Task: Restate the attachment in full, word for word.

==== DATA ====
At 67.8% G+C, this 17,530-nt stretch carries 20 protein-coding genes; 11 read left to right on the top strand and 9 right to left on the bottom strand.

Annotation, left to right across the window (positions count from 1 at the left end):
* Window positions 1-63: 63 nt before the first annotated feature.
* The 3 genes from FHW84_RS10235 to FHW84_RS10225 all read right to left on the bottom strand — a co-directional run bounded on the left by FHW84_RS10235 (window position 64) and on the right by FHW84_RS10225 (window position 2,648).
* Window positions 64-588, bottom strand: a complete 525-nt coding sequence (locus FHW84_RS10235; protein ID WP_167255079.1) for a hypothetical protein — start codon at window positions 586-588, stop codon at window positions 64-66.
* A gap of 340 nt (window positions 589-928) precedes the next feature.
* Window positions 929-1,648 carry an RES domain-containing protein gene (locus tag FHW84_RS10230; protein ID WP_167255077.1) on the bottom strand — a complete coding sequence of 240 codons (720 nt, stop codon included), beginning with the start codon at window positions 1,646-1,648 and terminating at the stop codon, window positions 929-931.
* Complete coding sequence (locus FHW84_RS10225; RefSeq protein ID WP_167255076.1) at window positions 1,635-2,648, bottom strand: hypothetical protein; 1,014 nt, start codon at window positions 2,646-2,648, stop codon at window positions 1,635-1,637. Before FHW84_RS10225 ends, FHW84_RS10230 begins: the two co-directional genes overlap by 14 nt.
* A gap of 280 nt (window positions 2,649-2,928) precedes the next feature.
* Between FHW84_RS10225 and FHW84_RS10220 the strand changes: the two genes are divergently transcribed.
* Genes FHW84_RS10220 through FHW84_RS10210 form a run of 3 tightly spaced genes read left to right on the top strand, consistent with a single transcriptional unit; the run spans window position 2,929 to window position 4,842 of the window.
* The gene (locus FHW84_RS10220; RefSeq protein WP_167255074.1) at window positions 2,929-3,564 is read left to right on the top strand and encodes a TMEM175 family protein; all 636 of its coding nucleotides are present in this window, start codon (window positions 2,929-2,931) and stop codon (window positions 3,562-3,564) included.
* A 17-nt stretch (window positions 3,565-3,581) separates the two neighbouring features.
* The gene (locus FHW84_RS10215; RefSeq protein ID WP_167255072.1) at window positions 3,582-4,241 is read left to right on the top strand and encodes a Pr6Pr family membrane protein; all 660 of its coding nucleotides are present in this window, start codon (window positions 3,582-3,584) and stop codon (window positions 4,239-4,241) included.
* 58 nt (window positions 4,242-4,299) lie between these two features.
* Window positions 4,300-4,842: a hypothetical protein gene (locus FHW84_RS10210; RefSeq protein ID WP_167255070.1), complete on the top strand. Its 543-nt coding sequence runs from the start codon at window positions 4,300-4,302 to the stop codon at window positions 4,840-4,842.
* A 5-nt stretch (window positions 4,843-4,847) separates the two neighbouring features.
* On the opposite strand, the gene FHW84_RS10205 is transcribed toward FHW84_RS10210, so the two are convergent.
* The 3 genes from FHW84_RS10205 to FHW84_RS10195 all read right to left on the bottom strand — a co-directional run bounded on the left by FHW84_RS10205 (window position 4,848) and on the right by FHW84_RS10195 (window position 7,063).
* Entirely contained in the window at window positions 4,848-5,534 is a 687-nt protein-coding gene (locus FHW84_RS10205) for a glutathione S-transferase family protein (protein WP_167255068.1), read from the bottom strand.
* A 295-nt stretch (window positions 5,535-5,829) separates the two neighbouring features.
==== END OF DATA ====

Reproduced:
At 67.8% G+C, this 17,530-nt stretch carries 20 protein-coding genes; 11 read left to right on the top strand and 9 right to left on the bottom strand.

Annotation, left to right across the window (positions count from 1 at the left end):
* Window positions 1-63: 63 nt before the first annotated feature.
* The 3 genes from FHW84_RS10235 to FHW84_RS10225 all read right to left on the bottom strand — a co-directional run bounded on the left by FHW84_RS10235 (window position 64) and on the right by FHW84_RS10225 (window position 2,648).
* Window positions 64-588, bottom strand: a complete 525-nt coding sequence (locus FHW84_RS10235; protein ID WP_167255079.1) for a hypothetical protein — start codon at window positions 586-588, stop codon at window positions 64-66.
* A gap of 340 nt (window positions 589-928) precedes the next feature.
* Window positions 929-1,648 carry an RES domain-containing protein gene (locus tag FHW84_RS10230; protein ID WP_167255077.1) on the bottom strand — a complete coding sequence of 240 codons (720 nt, stop codon included), beginning with the start codon at window positions 1,646-1,648 and terminating at the stop codon, window positions 929-931.
* Complete coding sequence (locus FHW84_RS10225; RefSeq protein ID WP_167255076.1) at window positions 1,635-2,648, bottom strand: hypothetical protein; 1,014 nt, start codon at window positions 2,646-2,648, stop codon at window positions 1,635-1,637. Before FHW84_RS10225 ends, FHW84_RS10230 begins: the two co-directional genes overlap by 14 nt.
* A gap of 280 nt (window positions 2,649-2,928) precedes the next feature.
* Between FHW84_RS10225 and FHW84_RS10220 the strand changes: the two genes are divergently transcribed.
* Genes FHW84_RS10220 through FHW84_RS10210 form a run of 3 tightly spaced genes read left to right on the top strand, consistent with a single transcriptional unit; the run spans window position 2,929 to window position 4,842 of the window.
* The gene (locus FHW84_RS10220; RefSeq protein WP_167255074.1) at window positions 2,929-3,564 is read left to right on the top strand and encodes a TMEM175 family protein; all 636 of its coding nucleotides are present in this window, start codon (window positions 2,929-2,931) and stop codon (window positions 3,562-3,564) included.
* A 17-nt stretch (window positions 3,565-3,581) separates the two neighbouring features.
* The gene (locus FHW84_RS10215; RefSeq protein ID WP_167255072.1) at window positions 3,582-4,241 is read left to right on the top strand and encodes a Pr6Pr family membrane protein; all 660 of its coding nucleotides are present in this window, start codon (window positions 3,582-3,584) and stop codon (window positions 4,239-4,241) included.
* 58 nt (window positions 4,242-4,299) lie between these two features.
* Window positions 4,300-4,842: a hypothetical protein gene (locus FHW84_RS10210; RefSeq protein ID WP_167255070.1), complete on the top strand. Its 543-nt coding sequence runs from the start codon at window positions 4,300-4,302 to the stop codon at window positions 4,840-4,842.
* A 5-nt stretch (window positions 4,843-4,847) separates the two neighbouring features.
* On the opposite strand, the gene FHW84_RS10205 is transcribed toward FHW84_RS10210, so the two are convergent.
* The 3 genes from FHW84_RS10205 to FHW84_RS10195 all read right to left on the bottom strand — a co-directional run bounded on the left by FHW84_RS10205 (window position 4,848) and on the right by FHW84_RS10195 (window position 7,063).
* Entirely contained in the window at window positions 4,848-5,534 is a 687-nt protein-coding gene (locus FHW84_RS10205) for a glutathione S-transferase family protein (protein WP_167255068.1), read from the bottom strand.
* A 295-nt stretch (window positions 5,535-5,829) separates the two neighbouring features.